Evan Taylor is an unabashed “Game of Thrones” fanatic, drawn to the development of the HBO fantasy drama’s characters.

“You feel connected to them,” he says. “Most TV shows have a big plot, but ‘Game of Thrones’ has a million little plots, and it’s about power and strategy.”

Which brings us to the NBA G-League. As in “Game of Thrones,” there are a lot of players plotting how to acquire power through performance and ultimately land in the NBA. You know many of the characters because they were high-profile athletes in college.

To wit: Taylor was popular at Nebraska, playing two seasons in Lincoln — 2016-17 and 2017-18. This season, the 23-year-old guard played for the Agua Caliente Clippers, the Los Angeles’ Clippers’ G-League affiliate. The team is based in Ontario, California, 35 miles east of downtown Los Angeles.

If an Agua Caliente player is looking to raise his profile, he would do well to play well when Jerry West is watching. West, a high-profile consultant for the Los Angeles Clippers (his fingerprints are all over the organization), attended several G-League games this season.

But the G-League never will be mistaken for the NBA. Taylor makes that clear. In fact, Isaiah Roby, the Nebraska junior forward considering an early jump to the NBA, would do well to pick Taylor’s brain.

It’s possible Roby, if he decides to leave school, would be drafted and immediately land on an NBA roster. But there’s also a decent chance he’d start out in the G-League, even as a draft pick.

“I guess one of the cons is flying commercial because at Nebraska we flew charter everywhere and were able to leave right after games,” Taylor said. “In the G-League, you have to leave the next morning. But I went to junior college, so a lot of stuff doesn’t really bother me, if I’m being honest.”

A December road trip was particularly rugged.

“I got really sick,” Taylor said. “We had a game in Iowa one night and I played 42 minutes. The next morning, we rode a bus four hours to Sioux Falls. It was like negative-1 degrees. I was throwing up at halftime. But it was cool. We were all there together.”

The 6-foot-5 Taylor averaged 3.7 points and 1.4 rebounds for a team that finished 26-24. Most G-League players earned a base salary of $7,000 per month for the five-month regular season, which ended in March.

But NBA teams were allowed to have two players on G-League rosters who had two-way contracts. Two-way players were guaranteed at least $77,250, even if they strictly played in the G-League. They could earn up to $204,000 if they spent the maximum of 45 days on the NBA roster allowed by the contracts.

Taylor this season was the only former Husker in the G-League.

“Everybody feels like they’re one step away from the NBA, which you are,” he said. “So everybody’s like, ‘I want to take that next step.’ Everybody’s going to play hard, everybody’s going to give you their best because opportunities come fast and go fast.”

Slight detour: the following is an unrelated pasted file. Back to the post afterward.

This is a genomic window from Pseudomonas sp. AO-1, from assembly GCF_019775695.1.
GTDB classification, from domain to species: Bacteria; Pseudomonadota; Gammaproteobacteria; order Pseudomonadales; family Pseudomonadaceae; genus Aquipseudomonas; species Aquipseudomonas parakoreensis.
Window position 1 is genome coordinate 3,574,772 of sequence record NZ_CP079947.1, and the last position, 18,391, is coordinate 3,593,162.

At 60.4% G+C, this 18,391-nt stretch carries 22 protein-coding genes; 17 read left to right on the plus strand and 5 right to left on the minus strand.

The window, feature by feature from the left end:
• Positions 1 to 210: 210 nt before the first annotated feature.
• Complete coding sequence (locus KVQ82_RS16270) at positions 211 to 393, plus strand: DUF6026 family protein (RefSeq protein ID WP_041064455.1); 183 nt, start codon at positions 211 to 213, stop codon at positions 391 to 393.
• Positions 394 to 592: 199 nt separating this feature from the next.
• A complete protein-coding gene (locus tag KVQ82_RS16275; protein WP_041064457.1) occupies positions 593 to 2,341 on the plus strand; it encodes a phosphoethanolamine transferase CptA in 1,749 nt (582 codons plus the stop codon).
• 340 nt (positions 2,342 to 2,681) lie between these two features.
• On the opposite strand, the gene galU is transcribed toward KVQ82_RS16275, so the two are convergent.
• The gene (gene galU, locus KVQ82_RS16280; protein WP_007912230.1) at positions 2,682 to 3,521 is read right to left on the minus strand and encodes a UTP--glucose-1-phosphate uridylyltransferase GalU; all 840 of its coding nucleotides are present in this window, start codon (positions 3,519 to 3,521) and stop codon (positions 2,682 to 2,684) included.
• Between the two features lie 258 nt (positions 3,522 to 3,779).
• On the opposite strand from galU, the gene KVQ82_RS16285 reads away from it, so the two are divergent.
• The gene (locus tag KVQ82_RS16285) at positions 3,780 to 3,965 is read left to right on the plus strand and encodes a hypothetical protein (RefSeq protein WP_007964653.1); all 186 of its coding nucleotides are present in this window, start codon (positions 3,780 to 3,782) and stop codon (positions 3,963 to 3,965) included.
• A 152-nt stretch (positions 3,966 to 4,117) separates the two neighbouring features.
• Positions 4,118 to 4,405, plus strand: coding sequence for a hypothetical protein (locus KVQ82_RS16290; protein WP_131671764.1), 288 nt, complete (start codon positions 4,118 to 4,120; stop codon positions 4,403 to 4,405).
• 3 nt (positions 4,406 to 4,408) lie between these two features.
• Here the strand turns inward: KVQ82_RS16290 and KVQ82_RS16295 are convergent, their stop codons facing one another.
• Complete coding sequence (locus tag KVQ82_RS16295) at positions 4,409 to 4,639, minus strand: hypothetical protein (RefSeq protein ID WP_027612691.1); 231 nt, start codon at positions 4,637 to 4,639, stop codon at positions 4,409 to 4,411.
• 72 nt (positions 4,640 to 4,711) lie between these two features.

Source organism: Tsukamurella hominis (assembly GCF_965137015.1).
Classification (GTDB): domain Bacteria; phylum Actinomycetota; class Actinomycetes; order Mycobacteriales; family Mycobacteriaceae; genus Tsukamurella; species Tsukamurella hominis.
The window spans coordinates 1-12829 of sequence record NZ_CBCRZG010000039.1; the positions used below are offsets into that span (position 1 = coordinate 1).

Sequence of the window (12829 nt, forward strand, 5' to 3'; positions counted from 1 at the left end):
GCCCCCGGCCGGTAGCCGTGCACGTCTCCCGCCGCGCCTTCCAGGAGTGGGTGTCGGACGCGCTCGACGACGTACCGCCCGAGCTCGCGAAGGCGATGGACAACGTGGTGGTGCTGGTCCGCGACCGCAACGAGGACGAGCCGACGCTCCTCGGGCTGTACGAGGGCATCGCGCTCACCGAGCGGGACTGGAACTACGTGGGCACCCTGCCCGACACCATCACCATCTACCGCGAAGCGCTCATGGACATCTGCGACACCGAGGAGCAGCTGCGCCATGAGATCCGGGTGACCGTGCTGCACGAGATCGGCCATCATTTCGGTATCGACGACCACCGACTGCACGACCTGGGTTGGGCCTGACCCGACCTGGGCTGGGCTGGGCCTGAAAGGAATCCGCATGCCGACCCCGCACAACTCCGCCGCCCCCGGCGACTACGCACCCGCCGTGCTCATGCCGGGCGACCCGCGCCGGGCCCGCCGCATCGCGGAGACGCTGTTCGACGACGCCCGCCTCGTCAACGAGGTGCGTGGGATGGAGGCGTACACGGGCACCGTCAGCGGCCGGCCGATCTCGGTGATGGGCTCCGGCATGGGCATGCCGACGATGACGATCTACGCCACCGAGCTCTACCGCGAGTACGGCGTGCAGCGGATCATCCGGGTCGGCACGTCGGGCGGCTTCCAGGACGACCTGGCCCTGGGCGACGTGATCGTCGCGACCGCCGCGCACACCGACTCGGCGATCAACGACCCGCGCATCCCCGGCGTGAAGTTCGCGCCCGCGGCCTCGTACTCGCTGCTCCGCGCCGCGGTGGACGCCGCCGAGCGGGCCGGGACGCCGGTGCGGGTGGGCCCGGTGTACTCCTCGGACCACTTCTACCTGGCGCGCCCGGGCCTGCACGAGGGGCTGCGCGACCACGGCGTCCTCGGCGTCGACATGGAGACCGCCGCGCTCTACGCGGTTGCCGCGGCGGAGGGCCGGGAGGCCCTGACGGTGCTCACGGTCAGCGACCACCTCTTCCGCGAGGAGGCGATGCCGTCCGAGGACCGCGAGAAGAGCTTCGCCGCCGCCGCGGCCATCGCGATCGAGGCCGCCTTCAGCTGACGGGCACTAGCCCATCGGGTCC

With life-changing money at stake, it’s easy to imagine players playing more selfishly than they would ordinarily.

“That’s on any level of basketball,” Taylor said. “Of course, the higher you go up, you have people who have big egos. That’s something you’ve got to work around. But the people who are successful are the ones who understand if we do it the right way and we win, good things will come for us all because we’re doing it the right way. People can see that.”

Taylor was a team-first player at Nebraska, which explains why he was a captain in 2017-18. He always played hard, always brought positive energy. Even though he’s a long shot to make an NBA roster, he’s close enough to the big time to feel the energy it produces.

“I’m one step away from the NBA, but one big step,” he said.

If Roby landed in the G-League, his step may not be so big at all. He’s 6-foot-8, 230 pounds and has a 7-foot-3 wingspan. He’s a quick jumper and literally took over a few games this past season. But you thought you might see greatness more consistently.

He entered into the NBA Draft pool after averaging 11.8 points and 6.9 rebounds. He has until May 29 to decide to return to school.

“I met Roby when he was a freshman,” Taylor said. “The older he’s gotten, he’s figuring it out for himself. It makes me really happy to see because I know he’ll be an NBA player one day, a good NBA player. He has the talent. It’s just, can he stay healthy? Hopefully, he can, God willing. He has the work ethic.”

Roby might need patience. He’s 21 years old. Think about what his game will look like when he’s 25.

“I would tell him what I’d tell anybody: Never let your situation deter your love for basketball,” Taylor said. “Your love for basketball is what’s going to allow you to keep making progress.”

“It’s really about him believing in how good he can really be,” Taylor added. “I still don’t know if he understands how good he really is.”

You hear that about Roby constantly.

“Part of that is a result of his youth,” Taylor said. “When you’re a pro, everybody’s confident. And they’re confident for the right reasons — because of how hard they work.”

Taylor felt this season like he had to prove himself every day. That’s a beautiful mindset, the sort of mindset that could someday propel Roby into the world’s highest level of basketball.

Subscribe to Breaking News

* I understand and agree that registration on or use of this site constitutes agreement to its user agreement and privacy policy.
0
0
0
0
0

Load comments